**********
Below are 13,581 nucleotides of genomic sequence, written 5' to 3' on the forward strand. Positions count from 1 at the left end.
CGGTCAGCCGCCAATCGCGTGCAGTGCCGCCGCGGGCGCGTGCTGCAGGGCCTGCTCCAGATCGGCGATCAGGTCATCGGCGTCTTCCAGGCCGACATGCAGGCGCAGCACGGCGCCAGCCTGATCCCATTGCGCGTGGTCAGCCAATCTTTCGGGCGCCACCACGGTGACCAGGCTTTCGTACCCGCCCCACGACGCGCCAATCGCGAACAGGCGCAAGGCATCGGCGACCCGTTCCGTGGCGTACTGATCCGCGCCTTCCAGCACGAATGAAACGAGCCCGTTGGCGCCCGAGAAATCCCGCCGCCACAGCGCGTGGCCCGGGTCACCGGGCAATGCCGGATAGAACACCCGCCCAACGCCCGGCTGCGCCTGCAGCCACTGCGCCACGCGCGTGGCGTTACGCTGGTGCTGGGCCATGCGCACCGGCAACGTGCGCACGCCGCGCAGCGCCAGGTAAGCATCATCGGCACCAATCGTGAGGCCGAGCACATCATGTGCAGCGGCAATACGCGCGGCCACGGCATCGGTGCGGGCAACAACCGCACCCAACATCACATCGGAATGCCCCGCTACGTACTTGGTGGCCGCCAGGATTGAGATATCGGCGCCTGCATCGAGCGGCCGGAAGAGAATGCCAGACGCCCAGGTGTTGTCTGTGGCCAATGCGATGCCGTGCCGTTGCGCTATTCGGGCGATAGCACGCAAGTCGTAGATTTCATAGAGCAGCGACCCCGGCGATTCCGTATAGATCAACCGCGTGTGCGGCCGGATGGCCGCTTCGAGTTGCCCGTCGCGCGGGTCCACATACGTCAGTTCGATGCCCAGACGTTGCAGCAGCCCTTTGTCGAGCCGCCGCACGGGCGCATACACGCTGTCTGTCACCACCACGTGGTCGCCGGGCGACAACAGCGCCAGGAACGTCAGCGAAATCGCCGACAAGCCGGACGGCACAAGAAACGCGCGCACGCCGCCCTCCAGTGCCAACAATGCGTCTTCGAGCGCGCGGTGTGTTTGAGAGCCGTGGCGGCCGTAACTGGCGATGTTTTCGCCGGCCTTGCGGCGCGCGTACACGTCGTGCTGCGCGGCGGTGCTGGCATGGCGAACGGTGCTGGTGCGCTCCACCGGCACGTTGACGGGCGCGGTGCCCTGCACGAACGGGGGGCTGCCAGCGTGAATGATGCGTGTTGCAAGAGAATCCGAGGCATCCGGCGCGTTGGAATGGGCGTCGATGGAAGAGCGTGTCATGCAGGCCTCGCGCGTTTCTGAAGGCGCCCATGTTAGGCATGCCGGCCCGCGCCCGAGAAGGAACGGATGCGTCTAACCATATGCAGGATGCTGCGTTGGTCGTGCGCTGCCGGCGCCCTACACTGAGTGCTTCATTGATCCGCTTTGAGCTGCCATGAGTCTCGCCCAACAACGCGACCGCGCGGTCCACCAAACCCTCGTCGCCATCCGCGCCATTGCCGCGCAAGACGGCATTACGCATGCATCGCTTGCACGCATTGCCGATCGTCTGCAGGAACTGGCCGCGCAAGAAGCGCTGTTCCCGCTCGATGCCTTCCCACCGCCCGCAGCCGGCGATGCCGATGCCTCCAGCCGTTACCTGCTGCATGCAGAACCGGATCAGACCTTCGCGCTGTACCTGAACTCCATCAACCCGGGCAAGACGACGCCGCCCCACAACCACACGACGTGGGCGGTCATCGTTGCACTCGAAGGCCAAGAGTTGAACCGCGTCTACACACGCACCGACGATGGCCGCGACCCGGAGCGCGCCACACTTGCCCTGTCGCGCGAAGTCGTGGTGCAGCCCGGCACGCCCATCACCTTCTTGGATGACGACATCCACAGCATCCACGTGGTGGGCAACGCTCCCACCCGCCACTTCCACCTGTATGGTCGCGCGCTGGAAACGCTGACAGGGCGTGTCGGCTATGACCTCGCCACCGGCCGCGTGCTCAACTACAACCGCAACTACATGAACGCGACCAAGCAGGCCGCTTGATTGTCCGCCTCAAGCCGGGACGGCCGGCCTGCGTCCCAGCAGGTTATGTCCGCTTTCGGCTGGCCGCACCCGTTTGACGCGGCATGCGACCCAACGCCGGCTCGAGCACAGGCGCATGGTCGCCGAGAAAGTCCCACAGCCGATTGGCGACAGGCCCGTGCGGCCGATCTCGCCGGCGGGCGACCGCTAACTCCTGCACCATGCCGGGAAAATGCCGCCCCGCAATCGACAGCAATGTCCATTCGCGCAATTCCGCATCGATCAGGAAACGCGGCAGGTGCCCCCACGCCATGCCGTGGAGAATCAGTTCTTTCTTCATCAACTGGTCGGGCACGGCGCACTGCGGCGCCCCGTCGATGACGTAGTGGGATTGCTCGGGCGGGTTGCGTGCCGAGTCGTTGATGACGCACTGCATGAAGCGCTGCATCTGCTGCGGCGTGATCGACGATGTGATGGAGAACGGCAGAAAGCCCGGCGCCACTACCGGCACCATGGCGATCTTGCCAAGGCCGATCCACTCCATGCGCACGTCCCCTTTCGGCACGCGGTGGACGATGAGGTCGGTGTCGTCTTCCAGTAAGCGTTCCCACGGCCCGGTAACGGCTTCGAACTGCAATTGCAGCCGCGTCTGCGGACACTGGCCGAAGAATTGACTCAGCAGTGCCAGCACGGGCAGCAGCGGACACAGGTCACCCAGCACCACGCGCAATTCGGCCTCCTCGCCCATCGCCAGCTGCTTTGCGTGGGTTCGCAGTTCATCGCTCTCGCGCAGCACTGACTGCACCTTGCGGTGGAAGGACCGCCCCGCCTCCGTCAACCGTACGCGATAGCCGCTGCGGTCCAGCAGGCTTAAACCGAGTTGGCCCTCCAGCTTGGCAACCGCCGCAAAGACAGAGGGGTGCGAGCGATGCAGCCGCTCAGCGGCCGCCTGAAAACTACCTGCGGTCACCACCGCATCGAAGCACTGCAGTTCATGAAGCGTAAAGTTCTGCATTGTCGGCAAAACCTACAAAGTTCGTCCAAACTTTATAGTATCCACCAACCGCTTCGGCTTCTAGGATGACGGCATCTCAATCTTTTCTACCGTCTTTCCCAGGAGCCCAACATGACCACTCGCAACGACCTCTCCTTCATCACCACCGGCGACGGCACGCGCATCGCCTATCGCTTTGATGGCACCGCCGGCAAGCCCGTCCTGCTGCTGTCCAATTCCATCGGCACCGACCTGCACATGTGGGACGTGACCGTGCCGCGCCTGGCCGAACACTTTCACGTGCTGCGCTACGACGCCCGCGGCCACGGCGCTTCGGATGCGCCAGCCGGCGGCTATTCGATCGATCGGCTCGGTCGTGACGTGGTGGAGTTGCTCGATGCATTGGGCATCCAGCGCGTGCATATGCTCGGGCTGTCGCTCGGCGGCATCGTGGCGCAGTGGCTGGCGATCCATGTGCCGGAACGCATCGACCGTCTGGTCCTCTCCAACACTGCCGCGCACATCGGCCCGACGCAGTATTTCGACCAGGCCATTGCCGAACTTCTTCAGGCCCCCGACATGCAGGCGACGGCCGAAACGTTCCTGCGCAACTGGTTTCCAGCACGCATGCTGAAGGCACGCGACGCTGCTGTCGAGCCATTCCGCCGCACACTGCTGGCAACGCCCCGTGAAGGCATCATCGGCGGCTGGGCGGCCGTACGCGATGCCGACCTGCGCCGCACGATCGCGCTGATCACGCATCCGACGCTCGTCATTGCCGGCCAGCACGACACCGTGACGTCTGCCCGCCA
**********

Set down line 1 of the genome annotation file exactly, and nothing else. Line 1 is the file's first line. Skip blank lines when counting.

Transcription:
Below are 13,581 nucleotides of genomic sequence, written 5' to 3' on the forward strand. Positions count from 1 at the left end.